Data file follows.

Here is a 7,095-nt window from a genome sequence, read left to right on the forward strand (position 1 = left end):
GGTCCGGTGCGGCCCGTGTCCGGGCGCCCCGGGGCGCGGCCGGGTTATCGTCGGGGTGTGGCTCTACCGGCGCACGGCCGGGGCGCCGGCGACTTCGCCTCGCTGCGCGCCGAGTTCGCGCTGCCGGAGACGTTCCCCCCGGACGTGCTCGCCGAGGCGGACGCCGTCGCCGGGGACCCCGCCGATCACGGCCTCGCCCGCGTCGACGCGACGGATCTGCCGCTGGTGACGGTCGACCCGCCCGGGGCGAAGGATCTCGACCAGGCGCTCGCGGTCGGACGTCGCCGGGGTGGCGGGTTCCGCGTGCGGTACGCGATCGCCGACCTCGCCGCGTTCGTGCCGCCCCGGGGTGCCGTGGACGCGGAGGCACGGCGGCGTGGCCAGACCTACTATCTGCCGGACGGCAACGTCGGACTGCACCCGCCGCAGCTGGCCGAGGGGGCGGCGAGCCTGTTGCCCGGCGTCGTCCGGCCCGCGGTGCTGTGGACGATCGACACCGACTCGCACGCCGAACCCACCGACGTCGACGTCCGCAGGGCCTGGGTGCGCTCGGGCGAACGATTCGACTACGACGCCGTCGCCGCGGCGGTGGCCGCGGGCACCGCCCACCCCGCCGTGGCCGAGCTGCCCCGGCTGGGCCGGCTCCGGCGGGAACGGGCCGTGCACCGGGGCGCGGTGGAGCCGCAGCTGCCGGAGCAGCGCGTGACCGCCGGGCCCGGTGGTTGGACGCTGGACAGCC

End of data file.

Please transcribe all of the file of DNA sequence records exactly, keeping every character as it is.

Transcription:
Here is a 7,095-nt window from a genome sequence, read left to right on the forward strand (position 1 = left end):
GGTCCGGTGCGGCCCGTGTCCGGGCGCCCCGGGGCGCGGCCGGGTTATCGTCGGGGTGTGGCTCTACCGGCGCACGGCCGGGGCGCCGGCGACTTCGCCTCGCTGCGCGCCGAGTTCGCGCTGCCGGAGACGTTCCCCCCGGACGTGCTCGCCGAGGCGGACGCCGTCGCCGGGGACCCCGCCGATCACGGCCTCGCCCGCGTCGACGCGACGGATCTGCCGCTGGTGACGGTCGACCCGCCCGGGGCGAAGGATCTCGACCAGGCGCTCGCGGTCGGACGTCGCCGGGGTGGCGGGTTCCGCGTGCGGTACGCGATCGCCGACCTCGCCGCGTTCGTGCCGCCCCGGGGTGCCGTGGACGCGGAGGCACGGCGGCGTGGCCAGACCTACTATCTGCCGGACGGCAACGTCGGACTGCACCCGCCGCAGCTGGCCGAGGGGGCGGCGAGCCTGTTGCCCGGCGTCGTCCGGCCCGCGGTGCTGTGGACGATCGACACCGACTCGCACGCCGAACCCACCGACGTCGACGTCCGCAGGGCCTGGGTGCGCTCGGGCGAACGATTCGACTACGACGCCGTCGCCGCGGCGGTGGCCGCGGGCACCGCCCACCCCGCCGTGGCCGAGCTGCCCCGGCTGGGCCGGCTCCGGCGGGAACGGGCCGTGCACCGGGGCGCGGTGGAGCCGCAGCTGCCGGAGCAGCGCGTGACCGCCGGGCCCGGTGGTTGGACGCTGGACAGCC